-- Jennifer Mahaney (email@example.com), February 17, 2004.
jen. have the serviceman to check the flame probe, burners. the flame has to be "proven" before the puter will let the heat cycle continue. the flame probe is a nail like thing that will be located in front of a burner at the opposite end of the burnets [in multi- burner furncace] of the ignitor. the flame has to travel the entire burners to reach the flame probe. itcould be faulty, dirty burners/probe or ---! if the flame is not proven in 7 seconds the ignition module[puter] will shut it down. after 3 attempts to ignite the unit will lock out. re-settin the puter will let the entire process to start all over agin. keep us informed. old hoot. Matt. 24:44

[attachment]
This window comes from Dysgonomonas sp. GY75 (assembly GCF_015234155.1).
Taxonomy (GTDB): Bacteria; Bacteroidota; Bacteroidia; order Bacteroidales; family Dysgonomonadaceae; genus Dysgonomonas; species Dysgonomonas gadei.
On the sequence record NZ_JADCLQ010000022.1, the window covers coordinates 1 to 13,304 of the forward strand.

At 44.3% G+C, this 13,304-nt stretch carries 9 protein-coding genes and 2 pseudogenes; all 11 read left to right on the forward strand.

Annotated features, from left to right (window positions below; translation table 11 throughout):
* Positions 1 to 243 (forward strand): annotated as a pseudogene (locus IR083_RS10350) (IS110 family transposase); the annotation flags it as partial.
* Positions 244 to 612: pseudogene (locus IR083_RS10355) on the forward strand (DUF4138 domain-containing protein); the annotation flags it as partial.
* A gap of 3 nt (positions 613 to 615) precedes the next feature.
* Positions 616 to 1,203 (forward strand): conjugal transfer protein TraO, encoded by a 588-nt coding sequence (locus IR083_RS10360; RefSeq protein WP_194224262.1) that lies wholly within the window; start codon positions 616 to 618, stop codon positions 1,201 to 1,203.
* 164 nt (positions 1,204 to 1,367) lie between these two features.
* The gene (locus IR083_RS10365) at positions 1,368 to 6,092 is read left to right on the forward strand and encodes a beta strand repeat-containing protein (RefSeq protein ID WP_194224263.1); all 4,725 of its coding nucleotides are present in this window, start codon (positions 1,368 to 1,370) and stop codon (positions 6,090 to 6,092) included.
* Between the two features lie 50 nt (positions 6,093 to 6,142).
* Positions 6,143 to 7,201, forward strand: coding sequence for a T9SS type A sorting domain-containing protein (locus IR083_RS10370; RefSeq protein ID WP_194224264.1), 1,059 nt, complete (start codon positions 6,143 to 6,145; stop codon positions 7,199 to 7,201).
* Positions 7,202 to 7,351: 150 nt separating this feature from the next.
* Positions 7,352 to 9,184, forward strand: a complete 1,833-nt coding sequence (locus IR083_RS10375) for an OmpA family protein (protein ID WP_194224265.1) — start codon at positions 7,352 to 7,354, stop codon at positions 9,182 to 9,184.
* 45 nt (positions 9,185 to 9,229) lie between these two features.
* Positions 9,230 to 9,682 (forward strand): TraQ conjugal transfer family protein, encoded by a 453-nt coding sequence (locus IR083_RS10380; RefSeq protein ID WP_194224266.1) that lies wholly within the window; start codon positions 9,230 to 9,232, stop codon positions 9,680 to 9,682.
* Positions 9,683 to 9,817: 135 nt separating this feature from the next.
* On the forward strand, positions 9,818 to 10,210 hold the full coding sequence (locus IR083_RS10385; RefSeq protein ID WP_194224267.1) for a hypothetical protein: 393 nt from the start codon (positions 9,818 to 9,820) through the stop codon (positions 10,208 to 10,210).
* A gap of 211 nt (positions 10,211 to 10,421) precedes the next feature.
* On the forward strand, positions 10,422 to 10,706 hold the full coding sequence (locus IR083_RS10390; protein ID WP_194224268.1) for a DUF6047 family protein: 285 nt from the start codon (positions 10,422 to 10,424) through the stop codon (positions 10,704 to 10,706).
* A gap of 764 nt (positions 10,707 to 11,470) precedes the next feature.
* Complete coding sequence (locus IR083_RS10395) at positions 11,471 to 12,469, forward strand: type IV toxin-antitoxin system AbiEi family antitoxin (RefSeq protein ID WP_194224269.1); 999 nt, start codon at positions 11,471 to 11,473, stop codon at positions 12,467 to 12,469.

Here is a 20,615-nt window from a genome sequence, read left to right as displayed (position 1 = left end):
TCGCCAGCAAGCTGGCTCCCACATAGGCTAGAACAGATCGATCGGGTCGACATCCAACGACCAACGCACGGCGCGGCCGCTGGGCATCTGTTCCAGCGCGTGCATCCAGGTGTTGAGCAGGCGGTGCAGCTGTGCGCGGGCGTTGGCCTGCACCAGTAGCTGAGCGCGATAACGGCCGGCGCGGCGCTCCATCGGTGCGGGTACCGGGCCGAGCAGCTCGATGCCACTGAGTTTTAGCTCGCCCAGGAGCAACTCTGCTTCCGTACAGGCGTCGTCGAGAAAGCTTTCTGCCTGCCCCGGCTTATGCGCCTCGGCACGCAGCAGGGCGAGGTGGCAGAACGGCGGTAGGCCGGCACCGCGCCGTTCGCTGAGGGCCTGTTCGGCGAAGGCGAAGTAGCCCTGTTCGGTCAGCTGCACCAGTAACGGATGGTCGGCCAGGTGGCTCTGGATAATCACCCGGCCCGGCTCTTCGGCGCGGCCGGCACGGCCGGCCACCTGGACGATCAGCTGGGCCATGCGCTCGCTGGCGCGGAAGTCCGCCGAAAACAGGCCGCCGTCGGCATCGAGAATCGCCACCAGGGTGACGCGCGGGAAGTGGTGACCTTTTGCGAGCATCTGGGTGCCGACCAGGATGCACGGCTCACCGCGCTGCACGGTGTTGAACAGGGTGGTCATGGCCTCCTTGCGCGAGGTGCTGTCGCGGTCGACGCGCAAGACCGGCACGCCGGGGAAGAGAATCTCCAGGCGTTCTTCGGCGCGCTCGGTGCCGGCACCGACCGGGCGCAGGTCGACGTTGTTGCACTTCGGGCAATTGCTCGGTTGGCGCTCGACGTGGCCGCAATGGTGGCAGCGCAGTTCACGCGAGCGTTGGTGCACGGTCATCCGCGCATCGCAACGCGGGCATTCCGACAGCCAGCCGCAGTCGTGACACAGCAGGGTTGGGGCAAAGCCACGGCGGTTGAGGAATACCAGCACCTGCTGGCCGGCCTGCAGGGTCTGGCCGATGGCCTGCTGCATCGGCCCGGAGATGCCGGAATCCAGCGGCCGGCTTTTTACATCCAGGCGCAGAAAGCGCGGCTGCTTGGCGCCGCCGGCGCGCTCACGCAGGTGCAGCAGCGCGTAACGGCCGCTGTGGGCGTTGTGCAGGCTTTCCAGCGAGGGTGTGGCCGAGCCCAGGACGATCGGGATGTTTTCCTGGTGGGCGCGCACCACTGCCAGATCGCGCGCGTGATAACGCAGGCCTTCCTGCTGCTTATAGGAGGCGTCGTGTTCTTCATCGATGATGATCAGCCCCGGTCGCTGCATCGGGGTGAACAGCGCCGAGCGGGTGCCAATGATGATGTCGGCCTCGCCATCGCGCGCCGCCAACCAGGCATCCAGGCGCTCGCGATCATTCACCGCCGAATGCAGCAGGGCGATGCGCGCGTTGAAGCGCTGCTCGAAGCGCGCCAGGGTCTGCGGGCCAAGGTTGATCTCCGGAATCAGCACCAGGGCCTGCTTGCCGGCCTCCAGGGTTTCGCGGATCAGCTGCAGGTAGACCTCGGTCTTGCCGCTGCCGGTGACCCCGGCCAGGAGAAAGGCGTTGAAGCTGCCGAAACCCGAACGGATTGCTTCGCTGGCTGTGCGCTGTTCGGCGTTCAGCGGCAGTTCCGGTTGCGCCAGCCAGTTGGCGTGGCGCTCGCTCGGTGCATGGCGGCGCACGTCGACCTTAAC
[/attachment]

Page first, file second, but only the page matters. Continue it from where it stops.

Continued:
-- oldhootgibson (firstname.lastname@example.org), February 18, 2004.
Hi Old Hoot! Just wanted to say thanks, for all your help. We haven't found a new part, yet, but we will replace the switch, eventually. We are selling, anyway, but it would be nice for the buyer to have a furnace that works. :) Thanks, again. Staying warm, in Wisconsin...
-- Erin (email@example.com), February 19, 2004.
How about AC units?
When I turn the T-Stat on to A/C everything is great. When I turn everything off at the T-Stat and outside A/C won't turn off.
We have a very old T-Stat, the Mercury kind.
The repair guy said the contacts outside were dirty, he cleaned it up and it worked once. Now it is doing the same thing again, 20 minutes later.
-- Mark Powers (firstname.lastname@example.org), February 19, 2004.
Mark! The service man is probably correct. The contacts gets pitted and will stick. A new one is about $20 or so. old hoot. Matt.24:44
-- oldhoot (email@example.com), February 20, 2004.